Five years worth of sea ice maps for the same date is hard to come by in this country, since the Canadian Ice Service does not archive their daily sea ice maps. However, due to some forethought, I have at hand ice maps going back to 2012 for the longest day of the year for Canada and archives for other regions provide similar perspective at the solstice.
Few photos of polar bears in June likely exist – too early for most bears to come ashore and the ice too unstable for humans to be offshore [photo above is dated March].
Compare the five maps for Canada and eastern Alaska below. Notice the differences for Hudson Bay: it may seem ironic, but 2012 (which had the lowest September minimum since 1979 due to an August storm) had the most typical Hudson Bay breakup/melt pattern compared to previous years. [Keep in mind this recent post about how much ice can remain even when almost none is visible on the ice maps]
In many regions, polar bear hunting efforts are seldom successful after early June because young-of-the-year seal pups have taken to the water to feed, which means the only prey still on the ice are predator-savvy adults and subadults that have an easy time escaping in the rapidly breaking up ice fields. Bears that come ashore in June likely are not missing much – a little less ice than usual at this time of year is not going to make much difference.
Overall, despite doom and gloom predictions we heard in March 2016 (“wintertime extent hits another record low”), sea ice extent (courtesy NSIDC) at 20 June 2016 was the same at this date as it was in 2010 and 2012 at this time of year – which essentially marks the end of the primary feeding period for polar bears (except for those that live in the Canadian Arctic Archipelago, where seals give birth a bit later in the spring).
And did polar bears die in droves due to conditions in 2010 or 2012, in any subpopulation around the Arctic affected by low sea ice levels? No, they did not. In fact, the subpopulation that had the most recent survey done (Svalbard portion of the Barents Sea – 2015) was not only found to be thriving but numbers had increased markedly (42%) over 2004 levels. Now that’s resilience!
Posted in Life History, Sea ice habitat
Tagged Barents Sea, breakup, Canada, facts, Hudson Bay, polar bear, record low, resilience, sea ice, seals, solstice, Svalbard
Although there are only two confirmed polar bear X grizzly hybrids (see recent posts here and here) – one in 2006 and a 2nd generation back cross in 2010 – there have been a few other unconfirmed sightings and/or hunters reports in addition to the Arviat animal shot last week, but how many?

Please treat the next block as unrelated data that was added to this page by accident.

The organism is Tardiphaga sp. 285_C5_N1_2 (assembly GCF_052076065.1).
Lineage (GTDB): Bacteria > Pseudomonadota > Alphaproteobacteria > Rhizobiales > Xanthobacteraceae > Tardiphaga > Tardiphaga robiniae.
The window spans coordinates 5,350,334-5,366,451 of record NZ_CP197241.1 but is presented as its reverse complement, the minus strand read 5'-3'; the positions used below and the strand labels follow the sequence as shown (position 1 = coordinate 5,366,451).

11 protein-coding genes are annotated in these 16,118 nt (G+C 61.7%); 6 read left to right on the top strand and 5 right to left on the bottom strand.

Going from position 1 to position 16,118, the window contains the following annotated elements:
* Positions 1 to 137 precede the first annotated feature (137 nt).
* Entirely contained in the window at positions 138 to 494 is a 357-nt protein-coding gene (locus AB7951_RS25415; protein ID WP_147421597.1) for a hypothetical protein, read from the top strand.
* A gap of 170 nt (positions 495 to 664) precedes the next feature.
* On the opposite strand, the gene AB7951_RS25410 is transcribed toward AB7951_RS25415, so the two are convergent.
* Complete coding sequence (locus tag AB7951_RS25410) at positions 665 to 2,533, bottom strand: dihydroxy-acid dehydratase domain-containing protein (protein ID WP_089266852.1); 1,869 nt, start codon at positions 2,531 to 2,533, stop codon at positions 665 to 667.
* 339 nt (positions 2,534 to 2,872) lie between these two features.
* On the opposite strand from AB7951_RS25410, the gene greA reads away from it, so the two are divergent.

In a CBC radio interview today (27 May 2016), polar bear biologist Andrew Derocher claimed there have now been 9 polar bear/grizzly hybrids reported in Canada (with the Arviat animal shot last week being the 9th).
I think I’ve tracked down the details on those six unconfirmed Canadian sightings, plus another from Alaska. But as you will see, some of the reports are so vague it’s hard to know whether these are the animals Derocher counts as hybrids or not.
Posted in Conservation Status, Hybridization, Sea ice habitat
Tagged Alaska, Canada, Derocher, grizzly, grolar, hybrid, pizzly, polar bear, sightings
Demographic and traditional knowledge perspectives on the current status of Canadian polar bear subpopulations. 2016 (in press). Jordan York, Martha Dowsley, Adam Cornwell, Miroslaw Kuc and Mitchell Taylor. Ecology and Evolution. DOI: 10.1002/ece3.2030
Take home quote:
“We see reason for concern, but find no reliable evidence to support the contention that polar bears are currently experiencing a climate crisis. We suggest that the qualitative projections for dramatic reductions in population numbers and range are overly pessimistic given the response of polar bears, climate, and sea ice to the present.”
Posted in Conservation Status, Population, Sea ice habitat
Tagged Canada, climate change, facts, Mitch Taylor, polar bear, population status, predictions, projections, sea ice
My request to Environment Canada in early December 2014 for the documents supporting their polar bear status maps has finally generated results.